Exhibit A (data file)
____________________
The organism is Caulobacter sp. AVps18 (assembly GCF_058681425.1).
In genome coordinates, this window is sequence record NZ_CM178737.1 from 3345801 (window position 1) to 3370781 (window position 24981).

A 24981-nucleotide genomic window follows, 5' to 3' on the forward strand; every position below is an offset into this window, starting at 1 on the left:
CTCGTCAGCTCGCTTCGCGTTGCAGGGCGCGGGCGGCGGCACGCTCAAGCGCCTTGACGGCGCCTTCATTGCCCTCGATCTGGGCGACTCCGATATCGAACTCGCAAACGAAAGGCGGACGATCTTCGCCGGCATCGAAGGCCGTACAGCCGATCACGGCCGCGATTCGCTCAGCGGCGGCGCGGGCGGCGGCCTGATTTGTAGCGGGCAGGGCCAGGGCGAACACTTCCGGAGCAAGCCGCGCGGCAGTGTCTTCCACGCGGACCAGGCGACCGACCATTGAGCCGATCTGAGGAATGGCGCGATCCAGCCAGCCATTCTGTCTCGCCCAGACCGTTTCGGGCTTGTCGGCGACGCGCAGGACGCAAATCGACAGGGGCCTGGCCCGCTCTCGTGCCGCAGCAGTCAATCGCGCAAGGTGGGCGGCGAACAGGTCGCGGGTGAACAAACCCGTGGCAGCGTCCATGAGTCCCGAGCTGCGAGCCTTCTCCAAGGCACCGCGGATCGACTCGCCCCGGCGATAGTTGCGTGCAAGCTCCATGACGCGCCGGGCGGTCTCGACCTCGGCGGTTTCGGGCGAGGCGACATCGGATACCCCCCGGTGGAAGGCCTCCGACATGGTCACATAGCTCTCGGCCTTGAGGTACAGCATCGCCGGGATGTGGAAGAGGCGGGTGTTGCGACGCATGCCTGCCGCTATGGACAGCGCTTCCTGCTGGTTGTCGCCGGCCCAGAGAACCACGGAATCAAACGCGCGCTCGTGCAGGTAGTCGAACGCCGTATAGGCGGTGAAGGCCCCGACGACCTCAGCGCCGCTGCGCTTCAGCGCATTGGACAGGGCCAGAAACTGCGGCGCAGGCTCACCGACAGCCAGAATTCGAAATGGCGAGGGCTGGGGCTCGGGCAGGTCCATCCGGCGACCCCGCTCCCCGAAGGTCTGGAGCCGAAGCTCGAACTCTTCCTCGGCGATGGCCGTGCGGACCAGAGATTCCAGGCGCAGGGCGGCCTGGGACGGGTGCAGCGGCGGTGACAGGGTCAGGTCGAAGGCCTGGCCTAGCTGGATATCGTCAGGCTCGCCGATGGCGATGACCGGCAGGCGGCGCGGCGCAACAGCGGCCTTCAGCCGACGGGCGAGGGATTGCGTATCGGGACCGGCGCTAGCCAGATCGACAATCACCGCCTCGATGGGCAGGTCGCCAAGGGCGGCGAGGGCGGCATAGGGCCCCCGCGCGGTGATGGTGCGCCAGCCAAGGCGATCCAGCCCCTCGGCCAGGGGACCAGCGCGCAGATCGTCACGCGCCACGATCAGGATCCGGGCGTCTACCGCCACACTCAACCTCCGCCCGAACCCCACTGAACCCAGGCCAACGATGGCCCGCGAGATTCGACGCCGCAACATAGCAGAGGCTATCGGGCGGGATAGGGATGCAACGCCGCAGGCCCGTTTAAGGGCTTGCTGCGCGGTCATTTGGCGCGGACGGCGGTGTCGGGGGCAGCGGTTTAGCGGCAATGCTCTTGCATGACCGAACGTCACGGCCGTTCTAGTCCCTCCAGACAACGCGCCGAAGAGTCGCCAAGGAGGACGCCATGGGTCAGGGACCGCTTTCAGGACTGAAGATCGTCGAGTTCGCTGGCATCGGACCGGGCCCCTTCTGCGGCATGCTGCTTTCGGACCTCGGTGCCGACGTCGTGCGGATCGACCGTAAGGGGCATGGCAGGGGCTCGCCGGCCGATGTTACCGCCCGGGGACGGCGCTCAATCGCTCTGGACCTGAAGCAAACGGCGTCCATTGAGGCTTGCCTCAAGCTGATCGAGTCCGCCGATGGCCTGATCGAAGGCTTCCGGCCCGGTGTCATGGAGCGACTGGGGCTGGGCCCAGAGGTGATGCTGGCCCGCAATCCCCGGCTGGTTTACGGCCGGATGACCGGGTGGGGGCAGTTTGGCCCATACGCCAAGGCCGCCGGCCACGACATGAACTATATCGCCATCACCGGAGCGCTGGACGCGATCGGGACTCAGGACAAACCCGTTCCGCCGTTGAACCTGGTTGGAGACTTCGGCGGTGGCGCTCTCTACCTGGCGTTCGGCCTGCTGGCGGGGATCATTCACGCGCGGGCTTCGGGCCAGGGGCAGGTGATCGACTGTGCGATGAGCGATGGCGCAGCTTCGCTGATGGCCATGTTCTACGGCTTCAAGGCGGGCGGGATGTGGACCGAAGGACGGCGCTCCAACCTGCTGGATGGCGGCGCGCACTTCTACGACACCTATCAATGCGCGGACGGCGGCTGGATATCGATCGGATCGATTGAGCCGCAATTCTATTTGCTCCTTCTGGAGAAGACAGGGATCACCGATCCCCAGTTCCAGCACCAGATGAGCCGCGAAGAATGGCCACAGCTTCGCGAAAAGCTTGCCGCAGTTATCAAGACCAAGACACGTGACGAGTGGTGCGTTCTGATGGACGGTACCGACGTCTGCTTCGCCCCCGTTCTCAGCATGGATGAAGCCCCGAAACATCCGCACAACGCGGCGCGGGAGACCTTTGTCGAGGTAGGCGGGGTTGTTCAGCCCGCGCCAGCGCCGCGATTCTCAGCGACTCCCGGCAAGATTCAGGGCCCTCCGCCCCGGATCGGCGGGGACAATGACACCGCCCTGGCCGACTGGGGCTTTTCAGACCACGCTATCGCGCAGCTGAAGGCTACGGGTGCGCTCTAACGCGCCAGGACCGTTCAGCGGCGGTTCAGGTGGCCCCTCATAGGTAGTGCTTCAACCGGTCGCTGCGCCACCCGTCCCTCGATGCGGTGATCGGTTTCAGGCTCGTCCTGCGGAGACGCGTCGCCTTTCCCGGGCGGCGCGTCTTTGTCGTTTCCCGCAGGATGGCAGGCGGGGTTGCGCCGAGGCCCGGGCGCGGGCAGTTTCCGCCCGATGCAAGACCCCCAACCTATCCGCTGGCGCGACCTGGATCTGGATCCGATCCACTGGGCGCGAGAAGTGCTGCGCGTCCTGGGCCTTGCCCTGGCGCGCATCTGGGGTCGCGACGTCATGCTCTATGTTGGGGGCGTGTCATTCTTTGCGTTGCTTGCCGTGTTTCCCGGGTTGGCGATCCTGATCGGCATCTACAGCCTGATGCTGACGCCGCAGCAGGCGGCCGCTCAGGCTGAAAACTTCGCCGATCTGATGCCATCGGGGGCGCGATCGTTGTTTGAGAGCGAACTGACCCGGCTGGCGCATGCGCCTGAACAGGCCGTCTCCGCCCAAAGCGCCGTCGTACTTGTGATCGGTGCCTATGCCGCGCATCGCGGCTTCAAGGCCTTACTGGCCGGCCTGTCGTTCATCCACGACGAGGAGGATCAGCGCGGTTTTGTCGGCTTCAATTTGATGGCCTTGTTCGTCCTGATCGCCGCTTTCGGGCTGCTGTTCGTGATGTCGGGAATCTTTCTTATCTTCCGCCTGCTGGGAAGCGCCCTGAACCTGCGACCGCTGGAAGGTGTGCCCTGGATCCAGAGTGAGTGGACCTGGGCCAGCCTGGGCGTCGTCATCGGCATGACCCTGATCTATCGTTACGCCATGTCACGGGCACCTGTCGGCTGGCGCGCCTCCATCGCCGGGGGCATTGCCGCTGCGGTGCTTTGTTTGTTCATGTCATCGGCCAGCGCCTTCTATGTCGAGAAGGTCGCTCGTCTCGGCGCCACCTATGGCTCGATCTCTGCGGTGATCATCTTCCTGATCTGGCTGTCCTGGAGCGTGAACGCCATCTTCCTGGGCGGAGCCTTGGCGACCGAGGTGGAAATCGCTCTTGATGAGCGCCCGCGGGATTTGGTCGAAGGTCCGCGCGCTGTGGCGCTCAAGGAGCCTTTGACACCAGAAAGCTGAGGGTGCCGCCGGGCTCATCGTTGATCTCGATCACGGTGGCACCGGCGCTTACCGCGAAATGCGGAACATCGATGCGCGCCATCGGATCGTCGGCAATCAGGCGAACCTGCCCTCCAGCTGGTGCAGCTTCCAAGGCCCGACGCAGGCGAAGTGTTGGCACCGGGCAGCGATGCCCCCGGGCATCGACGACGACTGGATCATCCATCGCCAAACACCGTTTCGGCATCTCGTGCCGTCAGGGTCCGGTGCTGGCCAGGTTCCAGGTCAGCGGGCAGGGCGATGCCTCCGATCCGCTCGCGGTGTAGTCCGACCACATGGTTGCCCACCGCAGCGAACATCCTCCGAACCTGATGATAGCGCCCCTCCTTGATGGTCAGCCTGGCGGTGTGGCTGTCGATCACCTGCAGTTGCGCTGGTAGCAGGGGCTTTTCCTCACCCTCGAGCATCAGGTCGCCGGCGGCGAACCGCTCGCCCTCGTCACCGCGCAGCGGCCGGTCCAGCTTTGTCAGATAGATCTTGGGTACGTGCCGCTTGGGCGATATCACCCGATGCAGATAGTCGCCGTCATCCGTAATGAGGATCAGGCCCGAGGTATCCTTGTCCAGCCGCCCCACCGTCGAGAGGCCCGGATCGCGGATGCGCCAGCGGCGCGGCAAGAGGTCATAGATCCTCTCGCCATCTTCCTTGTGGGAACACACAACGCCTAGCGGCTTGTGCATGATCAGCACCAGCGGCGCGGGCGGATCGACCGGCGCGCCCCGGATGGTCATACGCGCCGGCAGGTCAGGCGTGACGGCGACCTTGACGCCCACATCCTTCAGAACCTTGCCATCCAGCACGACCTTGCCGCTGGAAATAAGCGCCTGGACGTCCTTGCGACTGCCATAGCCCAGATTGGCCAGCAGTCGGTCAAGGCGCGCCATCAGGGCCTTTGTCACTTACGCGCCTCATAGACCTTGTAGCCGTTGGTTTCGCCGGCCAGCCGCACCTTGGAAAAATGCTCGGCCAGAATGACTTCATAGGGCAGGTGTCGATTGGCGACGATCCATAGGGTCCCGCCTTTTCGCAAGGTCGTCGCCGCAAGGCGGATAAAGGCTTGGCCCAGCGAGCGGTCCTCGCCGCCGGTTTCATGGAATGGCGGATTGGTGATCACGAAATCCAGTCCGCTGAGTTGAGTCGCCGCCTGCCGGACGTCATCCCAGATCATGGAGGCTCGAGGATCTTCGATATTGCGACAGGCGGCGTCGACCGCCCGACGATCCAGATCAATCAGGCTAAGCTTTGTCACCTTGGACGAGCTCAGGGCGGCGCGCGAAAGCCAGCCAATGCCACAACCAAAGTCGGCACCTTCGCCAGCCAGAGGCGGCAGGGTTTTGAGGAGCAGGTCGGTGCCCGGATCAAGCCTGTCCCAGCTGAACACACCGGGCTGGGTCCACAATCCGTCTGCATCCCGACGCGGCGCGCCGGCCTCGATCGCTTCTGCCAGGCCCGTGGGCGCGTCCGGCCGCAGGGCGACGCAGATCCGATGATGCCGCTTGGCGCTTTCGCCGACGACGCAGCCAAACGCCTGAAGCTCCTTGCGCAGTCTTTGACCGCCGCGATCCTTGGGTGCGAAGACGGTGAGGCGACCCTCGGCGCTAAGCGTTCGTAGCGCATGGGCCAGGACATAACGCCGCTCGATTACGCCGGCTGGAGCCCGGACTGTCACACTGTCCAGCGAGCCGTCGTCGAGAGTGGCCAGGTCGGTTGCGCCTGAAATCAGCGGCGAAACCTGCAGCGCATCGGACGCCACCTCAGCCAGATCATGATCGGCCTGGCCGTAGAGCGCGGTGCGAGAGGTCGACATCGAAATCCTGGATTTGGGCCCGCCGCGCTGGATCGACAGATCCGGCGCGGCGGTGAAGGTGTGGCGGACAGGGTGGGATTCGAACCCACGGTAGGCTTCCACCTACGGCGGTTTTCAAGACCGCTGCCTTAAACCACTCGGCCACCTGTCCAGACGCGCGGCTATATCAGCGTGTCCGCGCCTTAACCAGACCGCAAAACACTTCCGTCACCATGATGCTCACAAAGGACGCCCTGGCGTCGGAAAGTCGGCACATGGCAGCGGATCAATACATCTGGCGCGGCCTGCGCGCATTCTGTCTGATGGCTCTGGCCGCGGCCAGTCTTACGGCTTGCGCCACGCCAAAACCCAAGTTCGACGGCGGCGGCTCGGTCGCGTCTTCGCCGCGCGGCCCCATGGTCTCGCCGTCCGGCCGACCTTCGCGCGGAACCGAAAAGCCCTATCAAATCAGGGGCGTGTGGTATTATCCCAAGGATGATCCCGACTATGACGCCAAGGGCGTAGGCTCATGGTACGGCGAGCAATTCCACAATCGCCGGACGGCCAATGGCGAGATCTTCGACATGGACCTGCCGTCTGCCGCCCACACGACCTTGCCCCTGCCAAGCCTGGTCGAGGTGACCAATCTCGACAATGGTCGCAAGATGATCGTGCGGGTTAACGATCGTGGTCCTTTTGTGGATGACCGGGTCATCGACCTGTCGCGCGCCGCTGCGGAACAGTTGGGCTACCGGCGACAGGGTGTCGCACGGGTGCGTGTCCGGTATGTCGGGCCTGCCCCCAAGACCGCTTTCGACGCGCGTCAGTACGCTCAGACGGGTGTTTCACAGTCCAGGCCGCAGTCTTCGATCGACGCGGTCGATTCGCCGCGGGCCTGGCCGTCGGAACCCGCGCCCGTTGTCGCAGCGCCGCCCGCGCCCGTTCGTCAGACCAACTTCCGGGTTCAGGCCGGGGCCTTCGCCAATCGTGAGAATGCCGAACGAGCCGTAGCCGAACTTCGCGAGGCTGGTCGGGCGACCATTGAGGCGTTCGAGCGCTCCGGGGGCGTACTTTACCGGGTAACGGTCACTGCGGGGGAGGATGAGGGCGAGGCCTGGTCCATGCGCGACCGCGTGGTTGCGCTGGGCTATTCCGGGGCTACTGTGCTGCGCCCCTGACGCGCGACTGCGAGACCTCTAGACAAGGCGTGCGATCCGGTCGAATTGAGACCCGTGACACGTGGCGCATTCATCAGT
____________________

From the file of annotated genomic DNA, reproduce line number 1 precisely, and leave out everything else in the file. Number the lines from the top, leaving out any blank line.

The organism is Caulobacter sp. AVps18 (assembly GCF_058681425.1).